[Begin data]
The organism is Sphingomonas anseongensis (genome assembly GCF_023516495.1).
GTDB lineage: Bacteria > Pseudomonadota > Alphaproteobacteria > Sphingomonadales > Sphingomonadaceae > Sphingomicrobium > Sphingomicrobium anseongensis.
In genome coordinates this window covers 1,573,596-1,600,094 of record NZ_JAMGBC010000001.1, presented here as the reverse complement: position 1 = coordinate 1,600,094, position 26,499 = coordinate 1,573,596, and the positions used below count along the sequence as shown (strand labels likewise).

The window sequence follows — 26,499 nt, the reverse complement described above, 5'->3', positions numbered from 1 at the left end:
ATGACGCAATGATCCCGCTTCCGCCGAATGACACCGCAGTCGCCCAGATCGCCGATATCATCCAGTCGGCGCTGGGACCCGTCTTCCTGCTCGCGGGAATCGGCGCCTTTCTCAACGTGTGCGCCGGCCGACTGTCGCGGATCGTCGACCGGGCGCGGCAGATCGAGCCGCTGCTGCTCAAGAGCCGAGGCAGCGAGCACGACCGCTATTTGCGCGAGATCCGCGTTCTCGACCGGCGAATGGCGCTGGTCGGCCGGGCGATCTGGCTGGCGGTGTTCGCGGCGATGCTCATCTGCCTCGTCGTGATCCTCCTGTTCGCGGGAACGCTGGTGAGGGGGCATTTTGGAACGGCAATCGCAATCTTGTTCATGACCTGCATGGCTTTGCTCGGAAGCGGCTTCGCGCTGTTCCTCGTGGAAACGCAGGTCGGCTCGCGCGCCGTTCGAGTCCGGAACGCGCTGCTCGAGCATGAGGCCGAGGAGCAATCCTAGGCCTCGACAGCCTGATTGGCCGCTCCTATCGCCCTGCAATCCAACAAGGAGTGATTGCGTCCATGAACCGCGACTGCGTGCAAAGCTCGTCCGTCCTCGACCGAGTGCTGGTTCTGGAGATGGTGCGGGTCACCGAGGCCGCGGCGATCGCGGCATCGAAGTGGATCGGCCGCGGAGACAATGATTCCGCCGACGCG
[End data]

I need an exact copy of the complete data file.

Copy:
The organism is Sphingomonas anseongensis (genome assembly GCF_023516495.1).
GTDB lineage: Bacteria > Pseudomonadota > Alphaproteobacteria > Sphingomonadales > Sphingomonadaceae > Sphingomicrobium > Sphingomicrobium anseongensis.
In genome coordinates this window covers 1,573,596-1,600,094 of record NZ_JAMGBC010000001.1, presented here as the reverse complement: position 1 = coordinate 1,600,094, position 26,499 = coordinate 1,573,596, and the positions used below count along the sequence as shown (strand labels likewise).

The window sequence follows — 26,499 nt, the reverse complement described above, 5'->3', positions numbered from 1 at the left end:
ATGACGCAATGATCCCGCTTCCGCCGAATGACACCGCAGTCGCCCAGATCGCCGATATCATCCAGTCGGCGCTGGGACCCGTCTTCCTGCTCGCGGGAATCGGCGCCTTTCTCAACGTGTGCGCCGGCCGACTGTCGCGGATCGTCGACCGGGCGCGGCAGATCGAGCCGCTGCTGCTCAAGAGCCGAGGCAGCGAGCACGACCGCTATTTGCGCGAGATCCGCGTTCTCGACCGGCGAATGGCGCTGGTCGGCCGGGCGATCTGGCTGGCGGTGTTCGCGGCGATGCTCATCTGCCTCGTCGTGATCCTCCTGTTCGCGGGAACGCTGGTGAGGGGGCATTTTGGAACGGCAATCGCAATCTTGTTCATGACCTGCATGGCTTTGCTCGGAAGCGGCTTCGCGCTGTTCCTCGTGGAAACGCAGGTCGGCTCGCGCGCCGTTCGAGTCCGGAACGCGCTGCTCGAGCATGAGGCCGAGGAGCAATCCTAGGCCTCGACAGCCTGATTGGCCGCTCCTATCGCCCTGCAATCCAACAAGGAGTGATTGCGTCCATGAACCGCGACTGCGTGCAAAGCTCGTCCGTCCTCGACCGAGTGCTGGTTCTGGAGATGGTGCGGGTCACCGAGGCCGCGGCGATCGCGGCATCGAAGTGGATCGGCCGCGGAGACAATGATTCCGCCGACGCG